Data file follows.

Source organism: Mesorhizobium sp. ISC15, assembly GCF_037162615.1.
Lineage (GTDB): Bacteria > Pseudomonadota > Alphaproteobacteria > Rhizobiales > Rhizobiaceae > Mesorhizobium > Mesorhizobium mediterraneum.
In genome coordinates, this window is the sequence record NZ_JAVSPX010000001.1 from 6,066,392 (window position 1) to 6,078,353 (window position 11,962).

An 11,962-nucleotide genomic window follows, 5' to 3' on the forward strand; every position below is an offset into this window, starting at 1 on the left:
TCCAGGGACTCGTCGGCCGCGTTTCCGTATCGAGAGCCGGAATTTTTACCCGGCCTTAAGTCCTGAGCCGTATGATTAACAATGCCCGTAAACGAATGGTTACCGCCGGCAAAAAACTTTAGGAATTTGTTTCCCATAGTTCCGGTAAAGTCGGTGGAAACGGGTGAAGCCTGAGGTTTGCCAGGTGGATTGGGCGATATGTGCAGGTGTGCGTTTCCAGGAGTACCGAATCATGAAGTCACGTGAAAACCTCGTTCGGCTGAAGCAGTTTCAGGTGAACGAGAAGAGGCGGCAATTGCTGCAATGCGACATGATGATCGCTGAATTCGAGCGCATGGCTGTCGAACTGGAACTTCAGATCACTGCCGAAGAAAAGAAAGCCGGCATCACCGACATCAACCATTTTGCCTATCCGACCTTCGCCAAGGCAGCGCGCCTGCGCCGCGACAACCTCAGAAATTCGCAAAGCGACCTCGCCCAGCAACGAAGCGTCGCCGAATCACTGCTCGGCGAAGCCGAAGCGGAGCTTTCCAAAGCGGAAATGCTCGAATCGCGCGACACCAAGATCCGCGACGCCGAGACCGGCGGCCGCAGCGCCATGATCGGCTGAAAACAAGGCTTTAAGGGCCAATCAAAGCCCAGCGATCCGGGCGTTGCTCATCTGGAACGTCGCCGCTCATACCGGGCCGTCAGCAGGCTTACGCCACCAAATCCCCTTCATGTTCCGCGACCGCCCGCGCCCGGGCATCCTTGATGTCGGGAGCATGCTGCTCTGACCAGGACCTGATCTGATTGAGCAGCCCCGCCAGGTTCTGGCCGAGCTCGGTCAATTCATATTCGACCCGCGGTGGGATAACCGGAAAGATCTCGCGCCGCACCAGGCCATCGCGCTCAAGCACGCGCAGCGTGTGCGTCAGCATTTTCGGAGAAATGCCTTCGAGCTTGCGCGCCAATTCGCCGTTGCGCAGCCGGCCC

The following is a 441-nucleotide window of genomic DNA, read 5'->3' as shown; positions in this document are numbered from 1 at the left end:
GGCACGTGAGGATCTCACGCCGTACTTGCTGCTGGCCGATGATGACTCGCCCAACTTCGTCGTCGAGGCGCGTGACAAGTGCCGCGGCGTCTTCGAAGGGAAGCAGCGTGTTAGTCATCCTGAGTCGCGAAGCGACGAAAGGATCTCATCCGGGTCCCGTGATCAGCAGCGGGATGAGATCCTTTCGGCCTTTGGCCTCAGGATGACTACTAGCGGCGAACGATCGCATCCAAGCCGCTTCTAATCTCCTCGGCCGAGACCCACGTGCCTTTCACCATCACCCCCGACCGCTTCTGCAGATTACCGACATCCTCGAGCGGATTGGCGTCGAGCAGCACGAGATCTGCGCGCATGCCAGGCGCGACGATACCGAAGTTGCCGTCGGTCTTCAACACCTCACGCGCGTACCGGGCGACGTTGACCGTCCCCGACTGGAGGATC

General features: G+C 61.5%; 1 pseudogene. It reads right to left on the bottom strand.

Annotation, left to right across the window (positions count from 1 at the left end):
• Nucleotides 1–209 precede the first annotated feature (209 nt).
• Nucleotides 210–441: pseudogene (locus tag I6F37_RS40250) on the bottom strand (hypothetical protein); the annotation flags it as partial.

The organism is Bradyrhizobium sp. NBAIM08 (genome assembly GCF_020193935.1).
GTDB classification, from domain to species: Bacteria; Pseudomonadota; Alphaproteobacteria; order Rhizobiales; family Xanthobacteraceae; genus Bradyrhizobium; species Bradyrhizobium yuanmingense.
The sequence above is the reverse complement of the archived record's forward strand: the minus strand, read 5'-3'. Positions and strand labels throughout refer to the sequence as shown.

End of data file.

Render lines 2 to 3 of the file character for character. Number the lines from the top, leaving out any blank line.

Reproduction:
Lineage (GTDB): Bacteria > Pseudomonadota > Alphaproteobacteria > Rhizobiales > Rhizobiaceae > Mesorhizobium > Mesorhizobium mediterraneum.
In genome coordinates, this window is the sequence record NZ_JAVSPX010000001.1 from 6,066,392 (window position 1) to 6,078,353 (window position 11,962).